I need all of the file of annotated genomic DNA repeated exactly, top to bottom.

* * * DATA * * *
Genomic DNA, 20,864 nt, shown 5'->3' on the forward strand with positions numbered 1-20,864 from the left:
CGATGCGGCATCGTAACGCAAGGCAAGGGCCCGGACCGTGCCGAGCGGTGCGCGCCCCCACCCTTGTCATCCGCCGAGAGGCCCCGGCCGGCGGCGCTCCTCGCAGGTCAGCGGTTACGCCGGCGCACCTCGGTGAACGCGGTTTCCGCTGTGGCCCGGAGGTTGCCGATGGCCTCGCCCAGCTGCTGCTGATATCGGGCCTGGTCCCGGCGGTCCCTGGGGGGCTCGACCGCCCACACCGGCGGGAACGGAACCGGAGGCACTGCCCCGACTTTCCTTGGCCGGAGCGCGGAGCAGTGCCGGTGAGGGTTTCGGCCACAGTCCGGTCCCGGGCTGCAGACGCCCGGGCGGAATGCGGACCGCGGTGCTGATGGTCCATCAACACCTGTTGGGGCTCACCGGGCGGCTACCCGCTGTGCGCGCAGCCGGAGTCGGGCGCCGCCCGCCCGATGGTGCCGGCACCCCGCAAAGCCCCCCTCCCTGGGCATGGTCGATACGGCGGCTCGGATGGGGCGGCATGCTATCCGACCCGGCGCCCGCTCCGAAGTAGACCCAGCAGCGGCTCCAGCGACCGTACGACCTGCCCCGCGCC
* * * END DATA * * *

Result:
Genomic DNA, 20,864 nt, shown 5'->3' on the forward strand with positions numbered 1-20,864 from the left:
CGATGCGGCATCGTAACGCAAGGCAAGGGCCCGGACCGTGCCGAGCGGTGCGCGCCCCCACCCTTGTCATCCGCCGAGAGGCCCCGGCCGGCGGCGCTCCTCGCAGGTCAGCGGTTACGCCGGCGCACCTCGGTGAACGCGGTTTCCGCTGTGGCCCGGAGGTTGCCGATGGCCTCGCCCAGCTGCTGCTGATATCGGGCCTGGTCCCGGCGGTCCCTGGGGGGCTCGACCGCCCACACCGGCGGGAACGGAACCGGAGGCACTGCCCCGACTTTCCTTGGCCGGAGCGCGGAGCAGTGCCGGTGAGGGTTTCGGCCACAGTCCGGTCCCGGGCTGCAGACGCCCGGGCGGAATGCGGACCGCGGTGCTGATGGTCCATCAACACCTGTTGGGGCTCACCGGGCGGCTACCCGCTGTGCGCGCAGCCGGAGTCGGGCGCCGCCCGCCCGATGGTGCCGGCACCCCGCAAAGCCCCCCTCCCTGGGCATGGTCGATACGGCGGCTCGGATGGGGCGGCATGCTATCCGACCCGGCGCCCGCTCCGAAGTAGACCCAGCAGCGGCTCCAGCGACCGTACGACCTGCCCCGCGCC